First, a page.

A bacterial disease, tetanus can affect most animals but horses are particularly susceptible because of the environment they live in and their tendency to incur injuries. Tetanus is caused by the bacterium Clostridium tetanii which is found in soil and droppings. It’s found everywhere and survives in the environment for long periods.
The bacterium enters the body through wounds, particularly puncture wounds, and especially if the wound is dirty. Puncture wounds on the sole of the horse’s foot are common sites of infection. Animals can also be infected via the intestines after eating contaminated soil or droppings, or through gastric or intestinal ulcers.
In foals, infection can be transmitted via the umbilicus (navel). The tetanus bacteria are classified as ‘anaerobic’ bacteria, meaning they do not need oxygen to survive and multiply rapidly in the damaged tissues at the site of the injury. The bacterium produce a potent neurotoxin (tetanus toxin) which causes the classical signs of tetanus.
Tetanus toxin attacks the nerves controlling the muscles of the body, causeing progressively worsening muscular stiffness and spasm. An affected horse will become stiff and have difficulty moving and eating.
The third eyelid (membrana nictitans, a membrane which can be easily seen at the inner corner of the eye) will begin to protrude across the eye, particularly if the horse is startled. The tail is often held out straight and the horse develops an anxious facial expression because of facial muscle spasm. Any stimulus such as a loud noise, bright light or touch can exacerbate the signs. The horse may sweat. In advanced cases the horse will collapse, showing spasms, convulsions. Death will usually result from respiratory failure.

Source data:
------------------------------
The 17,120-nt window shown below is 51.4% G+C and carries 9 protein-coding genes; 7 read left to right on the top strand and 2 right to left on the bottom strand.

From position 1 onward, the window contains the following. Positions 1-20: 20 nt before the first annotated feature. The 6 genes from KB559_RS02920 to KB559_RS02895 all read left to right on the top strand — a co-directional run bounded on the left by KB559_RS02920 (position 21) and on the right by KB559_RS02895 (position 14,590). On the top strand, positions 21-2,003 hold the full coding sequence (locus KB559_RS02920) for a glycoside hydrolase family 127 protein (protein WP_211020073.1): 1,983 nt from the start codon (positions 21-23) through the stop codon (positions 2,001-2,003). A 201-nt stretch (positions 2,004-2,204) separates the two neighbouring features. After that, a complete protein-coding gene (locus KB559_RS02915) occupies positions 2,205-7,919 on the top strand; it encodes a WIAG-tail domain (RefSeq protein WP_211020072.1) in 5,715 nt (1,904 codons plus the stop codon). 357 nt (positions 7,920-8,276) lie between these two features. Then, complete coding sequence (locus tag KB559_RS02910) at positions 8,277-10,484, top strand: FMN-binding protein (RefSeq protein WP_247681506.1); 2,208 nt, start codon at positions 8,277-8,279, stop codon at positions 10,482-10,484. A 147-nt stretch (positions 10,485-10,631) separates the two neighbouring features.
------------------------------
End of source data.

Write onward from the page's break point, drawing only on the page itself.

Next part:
Sadly, we cannot do much for a horse with infected with tetanus bacteria. Most cases of tetanus will result in the death of the affected animal. Diagnosed early enough, treatment is targeted at destroying the bacteria so that no more toxin is produced, and reducing the effects of the toxin that has already been produced. Large doses of antibiotics, usually penicillin, are used in conjunction with Tetanus Antitoxin injected usually intravenously and intramuscularly.
If the horse is able to eat, food should be offered at a height where it can easily reach it. In severe cases, slinging may be necessary. Intravenous fluids and/or catheterization of the bladder may also be necessary. Unfortunately, the chances of recovery are extremely poor if such measures are necessary and euthanasia on humane grounds is usually more appropriate.
Can tetanus be prevented?
The good news is that Tetanus is an easily preventable disease, with a readily available vaccine. Vaccination with ‘tetanus toxoid’ should be used for all horses and ponies. The initial course consists of two injections given approximately four to six weeks apart, with booster shots at two-year intervals.
Foals cannot respond to vaccine given before approximately four months of age but they should start a course of vaccine very soon after reaching this age. As protection before this age foals usually receive tetanus antitoxin soon after birth. They also receive some protection via colostrum (first milk) if the mare is well vaccinated.
Good first aid can also help prevent tetanus. Wounds should be cleaned as soon as they occur and steps should be taken to encourage drainage of deeper injuries. Paddocks, stables and stable yards should be kept safe, clean and clear of dangerous items such as old tractor parts, corrugated iron sheets and building materials that may cause injury.